Welcome to this month’s guide. We are now in the last leg of the study year but with everything still to play for.
This month, I will cover two main topics. First of all, the CAO Change of Mind will open up in May. I explain what this means and re-emphasise the importance of order of preference and using both lists for Level 8 choices as well as Level 6/7 choices.
Secondly, stress within the household may be rising as exams approach and I address how this can be managed, with a reminder to help your teen retain a healthy balance of study and downtime.
CAO Change of Mind
The CAO is opening up again for the “change of mind” season on 5th May. So, what does this mean? When the registration was completed back in January, the applicant only had to fill in one course as a minimum. Many opted to complete their application then and filled in all their preferences.
However, from 5th May to 1st July, they can change their preferences either adding new ones in, taking others of the list completely or rearranging the order they are listed. There are exceptions to this – courses that have restricted entry can no longer be added to the list as these require other submissions over and above the Leaving Cert results, such as art portfolios, aptitude tests or interviews. The submission dates for these have now passed and submissions are being assessed.
If your son or daughter is using the change of mind facility, once again, it is worth refreshing the rules. They should be checking the genuine order of preference, even if they think they will miss the points for a particular course. If they are in shouting distance of achieving enough points it should be included at a higher preference than another course which may be second best for them. Remember the algorithm only selects the course highest on the list for which the candidate has enough points.
In addition to their main focus, they should also fill out both lists, one for Level 8 Honours Degrees AND on for both Level 6/7 courses. It is great for them to have a back up plan in case plan A doesn’t work out for them.
Study/Exam Stress Management
I am hoping there is some bit of stress in the lead up to the exams and it’s not all lying with the parents!
However, we don’t want stress to be all consuming for the student or the entire household. If your teen is displaying anxiety, it is a good idea to ask what in particular is causing the stress and see if you can work with them to address their issues.
At this time of the year, the teacher could well be putting on a lot of pressure by still assigning them homework for new material as well as expecting them to start revising. If this is overwhelming your son/daughter, it may help if you can assist them to work out a good study plan so that they can feel in control of the work that they have left to complete. Maybe they have to be strategic in the topics that they choose to learn for an exam if they feel that they cannot cover everything.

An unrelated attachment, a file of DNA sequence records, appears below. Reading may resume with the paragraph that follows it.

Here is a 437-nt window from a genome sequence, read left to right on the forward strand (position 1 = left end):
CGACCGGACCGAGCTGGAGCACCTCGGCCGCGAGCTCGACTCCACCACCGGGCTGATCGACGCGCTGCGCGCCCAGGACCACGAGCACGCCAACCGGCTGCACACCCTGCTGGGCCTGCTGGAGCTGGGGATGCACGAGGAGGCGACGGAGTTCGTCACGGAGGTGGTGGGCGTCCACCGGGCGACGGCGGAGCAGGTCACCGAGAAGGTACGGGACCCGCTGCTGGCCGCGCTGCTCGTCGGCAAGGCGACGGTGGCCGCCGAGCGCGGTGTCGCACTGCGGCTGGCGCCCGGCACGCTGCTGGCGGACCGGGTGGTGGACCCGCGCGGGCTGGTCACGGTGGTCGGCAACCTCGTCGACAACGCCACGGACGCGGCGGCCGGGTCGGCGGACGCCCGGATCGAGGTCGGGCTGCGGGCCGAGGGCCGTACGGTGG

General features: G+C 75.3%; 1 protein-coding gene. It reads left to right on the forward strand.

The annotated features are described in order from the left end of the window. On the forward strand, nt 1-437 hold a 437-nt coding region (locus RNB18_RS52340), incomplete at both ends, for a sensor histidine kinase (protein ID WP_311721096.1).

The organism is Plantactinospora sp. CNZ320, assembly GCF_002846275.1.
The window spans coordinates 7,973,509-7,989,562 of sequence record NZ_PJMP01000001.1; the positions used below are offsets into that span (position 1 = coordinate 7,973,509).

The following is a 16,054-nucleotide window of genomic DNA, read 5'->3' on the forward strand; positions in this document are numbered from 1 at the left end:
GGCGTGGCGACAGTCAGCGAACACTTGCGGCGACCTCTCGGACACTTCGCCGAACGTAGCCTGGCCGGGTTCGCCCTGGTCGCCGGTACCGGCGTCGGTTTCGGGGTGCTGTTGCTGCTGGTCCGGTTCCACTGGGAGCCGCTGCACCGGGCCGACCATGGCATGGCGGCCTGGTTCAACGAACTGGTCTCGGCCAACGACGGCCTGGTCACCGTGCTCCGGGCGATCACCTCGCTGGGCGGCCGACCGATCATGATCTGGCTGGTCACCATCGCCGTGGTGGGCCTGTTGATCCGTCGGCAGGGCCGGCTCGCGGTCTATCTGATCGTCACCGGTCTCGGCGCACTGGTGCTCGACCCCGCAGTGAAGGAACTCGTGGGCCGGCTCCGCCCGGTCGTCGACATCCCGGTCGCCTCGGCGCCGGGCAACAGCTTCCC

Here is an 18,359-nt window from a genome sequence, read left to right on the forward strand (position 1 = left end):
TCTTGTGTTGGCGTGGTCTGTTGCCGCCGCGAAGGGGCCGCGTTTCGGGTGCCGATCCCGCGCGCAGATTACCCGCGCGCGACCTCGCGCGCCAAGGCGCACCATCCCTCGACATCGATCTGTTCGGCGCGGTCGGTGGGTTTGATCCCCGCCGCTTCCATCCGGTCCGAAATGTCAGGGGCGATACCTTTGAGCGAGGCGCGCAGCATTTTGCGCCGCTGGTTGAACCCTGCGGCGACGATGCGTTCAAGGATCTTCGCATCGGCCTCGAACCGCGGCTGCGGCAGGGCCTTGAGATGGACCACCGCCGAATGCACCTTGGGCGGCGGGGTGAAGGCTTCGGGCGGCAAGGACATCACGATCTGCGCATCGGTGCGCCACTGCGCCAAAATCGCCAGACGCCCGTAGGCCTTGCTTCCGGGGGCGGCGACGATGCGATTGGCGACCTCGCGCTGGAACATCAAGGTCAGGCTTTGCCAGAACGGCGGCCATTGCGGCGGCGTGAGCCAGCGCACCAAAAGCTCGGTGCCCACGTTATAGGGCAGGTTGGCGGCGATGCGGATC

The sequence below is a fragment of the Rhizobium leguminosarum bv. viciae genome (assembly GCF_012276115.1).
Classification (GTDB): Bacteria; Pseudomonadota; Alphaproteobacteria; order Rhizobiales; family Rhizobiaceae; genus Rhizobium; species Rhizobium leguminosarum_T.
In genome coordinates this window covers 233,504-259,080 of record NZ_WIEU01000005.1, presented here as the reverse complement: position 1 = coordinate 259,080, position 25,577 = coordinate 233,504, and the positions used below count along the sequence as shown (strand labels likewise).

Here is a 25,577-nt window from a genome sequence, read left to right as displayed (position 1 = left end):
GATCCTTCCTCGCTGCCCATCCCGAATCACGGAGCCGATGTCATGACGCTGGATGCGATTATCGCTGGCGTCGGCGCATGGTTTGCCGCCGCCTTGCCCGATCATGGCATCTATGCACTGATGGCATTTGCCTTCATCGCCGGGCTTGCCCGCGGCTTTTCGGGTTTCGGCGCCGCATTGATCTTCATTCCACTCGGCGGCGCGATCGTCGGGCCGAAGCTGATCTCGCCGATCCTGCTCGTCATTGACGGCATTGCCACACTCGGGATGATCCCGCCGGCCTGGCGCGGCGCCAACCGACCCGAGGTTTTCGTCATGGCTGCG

Over the next few weeks, it is still important for the students to maintain a healthy balance to their study. Good sleep, nutrition and rest is still crucial to maintain, and it is good for parents to keep an oversight of these, stepping in if something is going out of kilter. Sometimes, all the teen needs is an acknowledgement that their efforts are not going unnoticed and maybe tucking into their favourite meal.
An alternative cause of stress in an exam household is if your teenager is not studying. The lack of motivation to study may be because of other issues such as low confidence in their abilities or no view of their long term goals and/or ambitions. The leaving cert curriculum and schools tend to be academic focused which may not suit your child. Regardless of the Leaving Cert results, your adult children will find their own way and rise to the level that is meant for them. If they do not get a college place in September, there are multiple pathways and opportunities for them to gain a good career, but it may take a few years more to figure it all out. It’s worth remembering that if this is your situation, your teen (or you as parents for that matter) are not less than others who may get higher points or college places.
I want to wish you and your teenager a great run into the exams. It’s a long year with many stressful moments to overcome. But the end is in sight. If you have any questions, remember to jot them down and ask at our live Q&A session mid-month.